Featured StoryGold is grabbing the headlines setting daily record highs. Silver is setting an-even-more-torrid pace. Wheat and coffee - American breakfast table staples - are surging due to bad weather around the world.
But there's another commodity that's up big: It's surged as much as 55% in the last 12 months to reach its highest price level in 15 years. And there's plenty more to come: Global demand far outstrips supply, creating an imbalance that won't be solved anytime soon.
I'm talking about cotton, the "new" king of the commodities sector.
"We have an extremely bullish situation," Mississippi State University Prof. Emeritus O.A. Cleveland said during a recent Ag Market Network conference call. Cleveland, a noted agricultural market economist, said prices could climb another 30% or more due to the ongoing supply/demand imbalances in play worldwide.
For three ways to profit from the continued rally in cotton, please read on... Read More...
Brazil Wins Eight-Year Battle Against U.S. Cotton Subsidies After Threatening Sanctions
The United States and Brazil yesterday (Tuesday) announced a trade agreement to end their long-standing dispute about U.S. cotton subsidies. The countries reached the deal one day before Brazil was to impose up to $830 million in sanctions authorized by the World Trade Organization (WTO).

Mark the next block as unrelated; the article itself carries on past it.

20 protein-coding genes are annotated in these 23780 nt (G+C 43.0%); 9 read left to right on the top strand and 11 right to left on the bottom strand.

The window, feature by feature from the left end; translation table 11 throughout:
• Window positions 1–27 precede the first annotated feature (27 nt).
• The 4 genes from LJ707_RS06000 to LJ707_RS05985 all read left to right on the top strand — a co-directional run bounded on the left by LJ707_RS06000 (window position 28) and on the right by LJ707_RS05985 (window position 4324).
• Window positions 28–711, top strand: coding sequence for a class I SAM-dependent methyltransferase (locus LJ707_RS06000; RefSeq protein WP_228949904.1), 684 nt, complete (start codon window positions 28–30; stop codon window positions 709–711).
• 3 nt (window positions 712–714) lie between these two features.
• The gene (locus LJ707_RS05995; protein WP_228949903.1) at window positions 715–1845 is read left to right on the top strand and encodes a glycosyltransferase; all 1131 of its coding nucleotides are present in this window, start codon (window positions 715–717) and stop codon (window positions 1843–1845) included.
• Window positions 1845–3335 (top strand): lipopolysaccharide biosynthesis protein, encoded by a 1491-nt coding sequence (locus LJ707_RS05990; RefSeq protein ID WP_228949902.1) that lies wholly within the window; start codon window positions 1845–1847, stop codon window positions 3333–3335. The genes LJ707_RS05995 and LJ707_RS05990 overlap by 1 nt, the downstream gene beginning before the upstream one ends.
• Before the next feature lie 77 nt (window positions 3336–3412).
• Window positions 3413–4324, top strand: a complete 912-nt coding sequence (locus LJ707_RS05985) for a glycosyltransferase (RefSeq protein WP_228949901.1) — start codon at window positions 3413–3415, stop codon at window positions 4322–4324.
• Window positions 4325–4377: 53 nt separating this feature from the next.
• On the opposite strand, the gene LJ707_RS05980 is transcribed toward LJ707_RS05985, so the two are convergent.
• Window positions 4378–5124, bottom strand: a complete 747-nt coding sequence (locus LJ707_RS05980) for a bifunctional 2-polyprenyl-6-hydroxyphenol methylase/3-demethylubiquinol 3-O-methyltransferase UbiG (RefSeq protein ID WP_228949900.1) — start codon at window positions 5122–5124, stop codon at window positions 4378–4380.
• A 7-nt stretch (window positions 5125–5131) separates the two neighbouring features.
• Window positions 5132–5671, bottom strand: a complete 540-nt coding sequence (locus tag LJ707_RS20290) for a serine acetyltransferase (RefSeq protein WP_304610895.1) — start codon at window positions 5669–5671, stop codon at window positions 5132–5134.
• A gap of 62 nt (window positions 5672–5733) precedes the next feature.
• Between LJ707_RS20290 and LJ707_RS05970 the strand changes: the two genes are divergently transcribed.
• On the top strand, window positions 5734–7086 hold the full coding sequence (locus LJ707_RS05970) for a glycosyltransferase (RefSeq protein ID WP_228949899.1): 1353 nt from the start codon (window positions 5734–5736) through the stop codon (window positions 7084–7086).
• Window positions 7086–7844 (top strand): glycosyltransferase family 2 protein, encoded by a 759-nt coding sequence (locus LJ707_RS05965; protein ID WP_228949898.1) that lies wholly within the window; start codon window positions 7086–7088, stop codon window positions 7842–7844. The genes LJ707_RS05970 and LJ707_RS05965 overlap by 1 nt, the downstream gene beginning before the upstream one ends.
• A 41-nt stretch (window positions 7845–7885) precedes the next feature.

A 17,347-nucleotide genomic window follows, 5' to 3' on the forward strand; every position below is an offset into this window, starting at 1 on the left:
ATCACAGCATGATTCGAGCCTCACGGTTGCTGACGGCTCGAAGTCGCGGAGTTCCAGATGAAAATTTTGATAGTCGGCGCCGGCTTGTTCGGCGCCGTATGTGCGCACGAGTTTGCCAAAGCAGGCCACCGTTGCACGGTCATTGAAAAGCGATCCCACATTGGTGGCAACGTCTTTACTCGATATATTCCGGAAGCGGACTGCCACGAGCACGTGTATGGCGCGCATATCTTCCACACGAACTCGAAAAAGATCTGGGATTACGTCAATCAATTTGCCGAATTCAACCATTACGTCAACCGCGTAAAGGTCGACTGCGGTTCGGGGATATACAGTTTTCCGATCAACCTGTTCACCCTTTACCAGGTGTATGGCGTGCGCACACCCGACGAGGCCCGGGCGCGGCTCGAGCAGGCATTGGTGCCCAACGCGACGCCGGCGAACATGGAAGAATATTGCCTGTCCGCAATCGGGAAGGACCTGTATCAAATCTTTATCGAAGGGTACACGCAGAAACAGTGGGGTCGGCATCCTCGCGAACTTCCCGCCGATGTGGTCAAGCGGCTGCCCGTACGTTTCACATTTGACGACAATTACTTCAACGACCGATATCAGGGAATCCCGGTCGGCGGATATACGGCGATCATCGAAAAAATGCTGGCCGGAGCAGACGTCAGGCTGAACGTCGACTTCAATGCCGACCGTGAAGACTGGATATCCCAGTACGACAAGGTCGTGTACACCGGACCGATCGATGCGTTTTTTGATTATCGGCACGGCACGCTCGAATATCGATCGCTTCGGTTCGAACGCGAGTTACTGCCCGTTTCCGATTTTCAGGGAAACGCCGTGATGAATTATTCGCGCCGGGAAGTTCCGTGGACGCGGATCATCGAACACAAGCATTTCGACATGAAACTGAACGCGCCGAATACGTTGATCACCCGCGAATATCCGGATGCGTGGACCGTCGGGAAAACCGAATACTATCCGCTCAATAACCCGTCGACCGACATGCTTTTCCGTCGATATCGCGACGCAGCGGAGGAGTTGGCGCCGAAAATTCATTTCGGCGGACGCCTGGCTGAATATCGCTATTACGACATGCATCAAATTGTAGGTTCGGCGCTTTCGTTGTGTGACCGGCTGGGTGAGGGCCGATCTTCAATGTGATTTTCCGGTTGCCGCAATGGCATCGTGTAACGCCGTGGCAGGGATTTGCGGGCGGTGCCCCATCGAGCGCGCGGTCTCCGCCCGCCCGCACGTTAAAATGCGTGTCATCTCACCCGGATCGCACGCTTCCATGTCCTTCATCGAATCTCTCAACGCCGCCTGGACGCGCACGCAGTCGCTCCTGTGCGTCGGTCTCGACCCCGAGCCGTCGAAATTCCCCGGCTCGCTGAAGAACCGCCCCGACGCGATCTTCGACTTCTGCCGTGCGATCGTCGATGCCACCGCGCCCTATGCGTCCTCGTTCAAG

The United States will give $147.3 million in assistance to Brazil's cotton producers and suspend its export loan program that guarantees loans foreign buyers use to purchase U.S. cotton. The program - known as GSM-102 - will eventually restart with... Read More...
The Scramble for Africa: Profiting From World's Largest Cache of Commodities
In the quarter century stretching from the late-1880s to the First World War, there was a mad rush by the world's leading powers to occupy and annex African territory. Now, 100 years later, the world's elite again are scrambling to make their respective marks on the continent.
The methods of extraction have changed, but the end goal remains the same - to gain access to Africa's coveted bounty of commodities.
Most notably, Chinese interests have swarmed Africa, constructing roads, rail lines, municipal buildings, schools, ports, and pipelines in exchange for access to natural resources.
Two Ways to Profit From Wall Street's "Soft Commodity" – Cotton
Some of the best investment opportunities can happen simply by ignoring the Wall Street herd and venturing onto the road less traveled.
Take such traditional "breakfast club" commodities as sugar, cocoa, coffee and orange juice. They all enjoyed a great year, despite bearish forecasts of doom and gloom. Sugar and cocoa even traded at multi-decade highs.
Similarly, cotton got a bad rap going into 2009, though it motored into the end of the year with a tidy profit, rising on the standard laws of supply and demand.